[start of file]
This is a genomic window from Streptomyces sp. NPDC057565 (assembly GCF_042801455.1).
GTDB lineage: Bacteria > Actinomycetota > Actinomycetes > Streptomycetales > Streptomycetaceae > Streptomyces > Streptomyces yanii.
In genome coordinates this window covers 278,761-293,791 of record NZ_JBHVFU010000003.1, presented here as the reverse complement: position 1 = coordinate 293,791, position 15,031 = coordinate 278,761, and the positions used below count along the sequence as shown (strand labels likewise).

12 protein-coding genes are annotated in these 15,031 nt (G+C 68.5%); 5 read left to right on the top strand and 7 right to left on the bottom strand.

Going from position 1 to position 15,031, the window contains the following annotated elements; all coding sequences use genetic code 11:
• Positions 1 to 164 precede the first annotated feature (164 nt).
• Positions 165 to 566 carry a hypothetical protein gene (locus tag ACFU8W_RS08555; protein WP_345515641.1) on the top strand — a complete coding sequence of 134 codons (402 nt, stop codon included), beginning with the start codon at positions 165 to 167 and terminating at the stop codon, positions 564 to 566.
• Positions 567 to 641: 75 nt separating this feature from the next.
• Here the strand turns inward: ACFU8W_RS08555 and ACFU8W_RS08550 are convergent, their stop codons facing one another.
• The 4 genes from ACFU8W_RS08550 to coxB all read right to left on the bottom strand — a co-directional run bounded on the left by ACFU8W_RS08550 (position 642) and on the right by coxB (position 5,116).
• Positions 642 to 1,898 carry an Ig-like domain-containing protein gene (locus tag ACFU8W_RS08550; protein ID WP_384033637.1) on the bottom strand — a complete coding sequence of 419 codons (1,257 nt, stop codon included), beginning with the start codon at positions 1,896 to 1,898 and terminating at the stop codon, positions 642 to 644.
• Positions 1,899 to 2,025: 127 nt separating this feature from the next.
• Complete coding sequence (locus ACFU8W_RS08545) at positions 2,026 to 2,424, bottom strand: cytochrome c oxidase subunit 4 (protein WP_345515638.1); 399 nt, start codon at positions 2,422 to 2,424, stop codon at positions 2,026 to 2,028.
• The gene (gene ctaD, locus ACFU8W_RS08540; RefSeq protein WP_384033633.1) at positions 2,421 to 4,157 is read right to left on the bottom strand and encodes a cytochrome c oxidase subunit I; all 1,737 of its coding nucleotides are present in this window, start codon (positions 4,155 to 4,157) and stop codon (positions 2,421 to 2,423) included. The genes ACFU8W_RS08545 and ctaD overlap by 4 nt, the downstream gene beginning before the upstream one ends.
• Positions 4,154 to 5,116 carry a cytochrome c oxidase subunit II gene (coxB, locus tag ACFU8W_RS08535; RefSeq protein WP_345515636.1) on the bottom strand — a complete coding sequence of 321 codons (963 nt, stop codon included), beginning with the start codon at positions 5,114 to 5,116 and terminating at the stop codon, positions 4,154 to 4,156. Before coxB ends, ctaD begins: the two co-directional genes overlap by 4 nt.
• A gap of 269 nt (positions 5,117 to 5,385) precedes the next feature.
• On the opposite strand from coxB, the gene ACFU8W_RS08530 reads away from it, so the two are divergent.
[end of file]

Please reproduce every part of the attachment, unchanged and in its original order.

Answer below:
This is a genomic window from Streptomyces sp. NPDC057565 (assembly GCF_042801455.1).
GTDB lineage: Bacteria > Actinomycetota > Actinomycetes > Streptomycetales > Streptomycetaceae > Streptomyces > Streptomyces yanii.
In genome coordinates this window covers 278,761-293,791 of record NZ_JBHVFU010000003.1, presented here as the reverse complement: position 1 = coordinate 293,791, position 15,031 = coordinate 278,761, and the positions used below count along the sequence as shown (strand labels likewise).

12 protein-coding genes are annotated in these 15,031 nt (G+C 68.5%); 5 read left to right on the top strand and 7 right to left on the bottom strand.

Going from position 1 to position 15,031, the window contains the following annotated elements; all coding sequences use genetic code 11:
• Positions 1 to 164 precede the first annotated feature (164 nt).
• Positions 165 to 566 carry a hypothetical protein gene (locus tag ACFU8W_RS08555; protein WP_345515641.1) on the top strand — a complete coding sequence of 134 codons (402 nt, stop codon included), beginning with the start codon at positions 165 to 167 and terminating at the stop codon, positions 564 to 566.
• Positions 567 to 641: 75 nt separating this feature from the next.
• Here the strand turns inward: ACFU8W_RS08555 and ACFU8W_RS08550 are convergent, their stop codons facing one another.
• The 4 genes from ACFU8W_RS08550 to coxB all read right to left on the bottom strand — a co-directional run bounded on the left by ACFU8W_RS08550 (position 642) and on the right by coxB (position 5,116).
• Positions 642 to 1,898 carry an Ig-like domain-containing protein gene (locus tag ACFU8W_RS08550; protein ID WP_384033637.1) on the bottom strand — a complete coding sequence of 419 codons (1,257 nt, stop codon included), beginning with the start codon at positions 1,896 to 1,898 and terminating at the stop codon, positions 642 to 644.
• Positions 1,899 to 2,025: 127 nt separating this feature from the next.
• Complete coding sequence (locus ACFU8W_RS08545) at positions 2,026 to 2,424, bottom strand: cytochrome c oxidase subunit 4 (protein WP_345515638.1); 399 nt, start codon at positions 2,422 to 2,424, stop codon at positions 2,026 to 2,028.
• The gene (gene ctaD, locus ACFU8W_RS08540; RefSeq protein WP_384033633.1) at positions 2,421 to 4,157 is read right to left on the bottom strand and encodes a cytochrome c oxidase subunit I; all 1,737 of its coding nucleotides are present in this window, start codon (positions 4,155 to 4,157) and stop codon (positions 2,421 to 2,423) included. The genes ACFU8W_RS08545 and ctaD overlap by 4 nt, the downstream gene beginning before the upstream one ends.
• Positions 4,154 to 5,116 carry a cytochrome c oxidase subunit II gene (coxB, locus tag ACFU8W_RS08535; RefSeq protein WP_345515636.1) on the bottom strand — a complete coding sequence of 321 codons (963 nt, stop codon included), beginning with the start codon at positions 5,114 to 5,116 and terminating at the stop codon, positions 4,154 to 4,156. Before coxB ends, ctaD begins: the two co-directional genes overlap by 4 nt.
• A gap of 269 nt (positions 5,117 to 5,385) precedes the next feature.
• On the opposite strand from coxB, the gene ACFU8W_RS08530 reads away from it, so the two are divergent.